1. The Art of Noise
There's something of a reappraisal afoot of ZTT's most central act, from pretentious provacateurs to truly innovative pop act. The label's backbone of producer Trevor Horn and propagandist Paul Morley was joined by arranger Anne Dudley, engineer Gary Langan and producer JJ Jeczalik to create an unorthodox sampled sound, reminiscent of Horn's quote reused as a Pet Shop Boys lyric, 'Che Guevara and Debussy to a disco beat'. Single Close (To the Edit), from 1984, is the archetype of their blend of English pastoral and violent cut up ('To be in England in the summertime with my love' set to the sound of a car starting).
Morley described this Düsseldorf quartet's second single, Duel as 'Abba in heaven', its flipside, Jewel, 'Abba in hell'. Propaganda were pretty much the perfect pop group, bequeathing us one album before going up in flames. A Secret Wish (1985) was Fritz Lang via Colin Wilson and featured additional talents David Sylvian and Glenn Gregory, marshalled by Stephen Lipson, presumably within earshot of Horn. Band member Michael Mertens continued under the name with vocalist Betsi Miller and Simple Minds' former rhythm section for a second album, while lead singer Claudia Brücken formed Act, also on ZTT.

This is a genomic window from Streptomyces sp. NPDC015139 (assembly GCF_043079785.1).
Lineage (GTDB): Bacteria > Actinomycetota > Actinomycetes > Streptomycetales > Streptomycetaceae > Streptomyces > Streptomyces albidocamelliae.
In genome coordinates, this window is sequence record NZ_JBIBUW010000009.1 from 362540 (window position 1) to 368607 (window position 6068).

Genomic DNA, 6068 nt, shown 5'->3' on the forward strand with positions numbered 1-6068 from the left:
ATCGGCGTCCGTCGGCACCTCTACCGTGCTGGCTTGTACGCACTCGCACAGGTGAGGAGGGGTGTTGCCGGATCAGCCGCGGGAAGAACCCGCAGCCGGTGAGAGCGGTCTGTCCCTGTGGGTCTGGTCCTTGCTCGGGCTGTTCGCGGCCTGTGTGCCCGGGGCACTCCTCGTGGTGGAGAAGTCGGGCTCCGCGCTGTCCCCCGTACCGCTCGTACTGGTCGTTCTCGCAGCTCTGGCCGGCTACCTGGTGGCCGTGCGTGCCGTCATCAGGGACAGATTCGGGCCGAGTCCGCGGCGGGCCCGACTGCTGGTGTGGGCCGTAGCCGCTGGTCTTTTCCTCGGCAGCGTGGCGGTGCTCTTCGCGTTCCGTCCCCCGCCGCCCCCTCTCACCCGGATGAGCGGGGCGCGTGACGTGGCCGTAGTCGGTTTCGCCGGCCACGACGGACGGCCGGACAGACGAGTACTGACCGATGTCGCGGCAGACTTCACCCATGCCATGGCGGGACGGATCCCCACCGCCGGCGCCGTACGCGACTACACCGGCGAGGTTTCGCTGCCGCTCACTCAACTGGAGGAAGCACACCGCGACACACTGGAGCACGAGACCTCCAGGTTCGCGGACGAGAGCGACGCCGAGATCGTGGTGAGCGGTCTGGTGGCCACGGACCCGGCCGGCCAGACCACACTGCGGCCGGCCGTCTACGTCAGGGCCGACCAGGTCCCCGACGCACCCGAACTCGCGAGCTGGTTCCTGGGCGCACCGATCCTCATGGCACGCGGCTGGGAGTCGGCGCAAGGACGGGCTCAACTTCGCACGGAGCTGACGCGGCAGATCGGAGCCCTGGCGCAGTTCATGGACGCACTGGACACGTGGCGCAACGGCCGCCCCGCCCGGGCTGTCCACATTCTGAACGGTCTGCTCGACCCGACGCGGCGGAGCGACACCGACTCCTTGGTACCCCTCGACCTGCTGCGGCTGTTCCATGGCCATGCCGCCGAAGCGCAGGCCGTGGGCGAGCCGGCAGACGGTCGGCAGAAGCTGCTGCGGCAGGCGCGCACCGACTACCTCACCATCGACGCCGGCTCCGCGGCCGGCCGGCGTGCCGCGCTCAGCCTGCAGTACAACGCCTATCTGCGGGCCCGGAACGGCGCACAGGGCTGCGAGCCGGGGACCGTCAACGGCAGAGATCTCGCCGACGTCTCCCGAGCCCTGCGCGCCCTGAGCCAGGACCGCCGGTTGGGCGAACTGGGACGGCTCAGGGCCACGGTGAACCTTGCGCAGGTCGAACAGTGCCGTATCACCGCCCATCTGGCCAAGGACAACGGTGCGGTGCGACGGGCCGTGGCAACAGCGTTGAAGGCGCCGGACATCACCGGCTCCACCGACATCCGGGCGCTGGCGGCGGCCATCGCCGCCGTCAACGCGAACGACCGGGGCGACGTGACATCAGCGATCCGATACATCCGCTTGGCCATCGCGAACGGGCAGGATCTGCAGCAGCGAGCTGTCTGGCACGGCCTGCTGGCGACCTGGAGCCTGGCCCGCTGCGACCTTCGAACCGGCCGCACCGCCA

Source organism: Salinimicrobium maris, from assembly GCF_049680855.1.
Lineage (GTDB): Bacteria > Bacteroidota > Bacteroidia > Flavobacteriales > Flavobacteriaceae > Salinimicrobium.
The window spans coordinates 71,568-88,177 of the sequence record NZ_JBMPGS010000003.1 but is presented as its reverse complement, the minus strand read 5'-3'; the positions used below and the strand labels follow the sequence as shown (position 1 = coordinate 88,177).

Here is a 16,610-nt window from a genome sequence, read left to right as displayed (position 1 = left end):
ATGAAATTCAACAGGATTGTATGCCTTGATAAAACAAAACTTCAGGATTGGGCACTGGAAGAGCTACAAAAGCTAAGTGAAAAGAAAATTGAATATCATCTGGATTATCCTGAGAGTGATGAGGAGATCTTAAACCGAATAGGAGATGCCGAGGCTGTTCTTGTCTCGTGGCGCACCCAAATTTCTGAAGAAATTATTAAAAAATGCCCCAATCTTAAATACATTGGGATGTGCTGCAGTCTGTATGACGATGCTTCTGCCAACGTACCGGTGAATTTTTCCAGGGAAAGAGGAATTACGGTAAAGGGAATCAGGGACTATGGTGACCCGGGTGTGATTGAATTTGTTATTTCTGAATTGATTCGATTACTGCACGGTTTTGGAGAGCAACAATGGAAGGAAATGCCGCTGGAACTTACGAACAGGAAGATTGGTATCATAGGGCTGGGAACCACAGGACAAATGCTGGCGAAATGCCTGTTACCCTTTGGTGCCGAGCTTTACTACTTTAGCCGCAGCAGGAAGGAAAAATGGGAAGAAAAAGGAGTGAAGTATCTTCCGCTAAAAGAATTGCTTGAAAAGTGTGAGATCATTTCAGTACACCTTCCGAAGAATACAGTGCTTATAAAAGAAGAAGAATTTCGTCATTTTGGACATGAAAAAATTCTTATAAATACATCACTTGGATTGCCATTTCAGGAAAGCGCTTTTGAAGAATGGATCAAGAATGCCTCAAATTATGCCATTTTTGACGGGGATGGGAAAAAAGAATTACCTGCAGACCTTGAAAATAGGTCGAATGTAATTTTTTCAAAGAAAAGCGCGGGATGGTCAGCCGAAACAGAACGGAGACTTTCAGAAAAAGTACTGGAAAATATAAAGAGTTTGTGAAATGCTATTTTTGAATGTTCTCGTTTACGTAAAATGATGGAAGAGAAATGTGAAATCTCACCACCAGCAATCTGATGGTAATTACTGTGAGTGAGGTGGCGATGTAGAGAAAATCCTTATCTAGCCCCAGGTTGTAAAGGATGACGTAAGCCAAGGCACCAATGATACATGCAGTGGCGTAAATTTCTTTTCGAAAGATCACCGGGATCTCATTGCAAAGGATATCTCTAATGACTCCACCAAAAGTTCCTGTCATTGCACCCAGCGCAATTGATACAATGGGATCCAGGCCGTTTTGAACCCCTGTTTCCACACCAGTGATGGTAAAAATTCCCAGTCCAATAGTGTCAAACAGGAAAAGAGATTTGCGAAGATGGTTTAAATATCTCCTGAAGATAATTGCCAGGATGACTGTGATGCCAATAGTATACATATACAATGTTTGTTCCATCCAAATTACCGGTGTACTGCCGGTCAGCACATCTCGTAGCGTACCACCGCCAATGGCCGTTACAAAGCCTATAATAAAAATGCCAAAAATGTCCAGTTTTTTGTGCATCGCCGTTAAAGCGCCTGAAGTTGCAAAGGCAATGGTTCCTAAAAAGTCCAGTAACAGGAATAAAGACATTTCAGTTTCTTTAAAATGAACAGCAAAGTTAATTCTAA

3. Hoodlum Priest
ZTT head honcho Horn was said to have spat out his tea the first time he heard Derek Thompson's incendiary mix of industrial music and rap, served in a rich layer of sci-fi film samples. The sleeve to album The Heart of Darkness (1990) references photographer George Hoyningen-Huene, while track titles namecheck Rock Drill and Tyrell. It's dark, troublingly sexy and very subversive.
4. 808 State
Britain's most important dance act? The Manchester band's debut on ZTT, 808:90, is a classic; on the back of it, and single The Only Rhyme that Bites, the band launched a successful club tour. Follow-up Ex:El (1991) cemented their reputation, featuring guest appearances from Bernard Sumner and Björk, who was still in The Sugarcubes. Collaboration has followed collaboration, with appearances from James Dean Bradfield and Louise Rhodes.
5. Frankie Goes To Hollywood
By rights, FGTH should be the top of this list, but then I'd have to include Seal, Trevor Horn's protegé who's gone from one-time club superstar to MOR stalwart. Frankie provided many of ZTT's biggest moments, from the furore over Relax, through Two Tribes to Welcome to the Pleasuredome (all on the 1984 album of that name). Amid arguments over preferential treatment at the label and groupmembers' artistic involvement, the Liverpudlian band were packed off to conjure a second album. I have a soft spot for the pop bombast Warriors of the Wasteland, and connoisseurs enjoy Rage Hard (The Young Person's Guide to the 12" Mix), included on new compilation, The Art of the 12".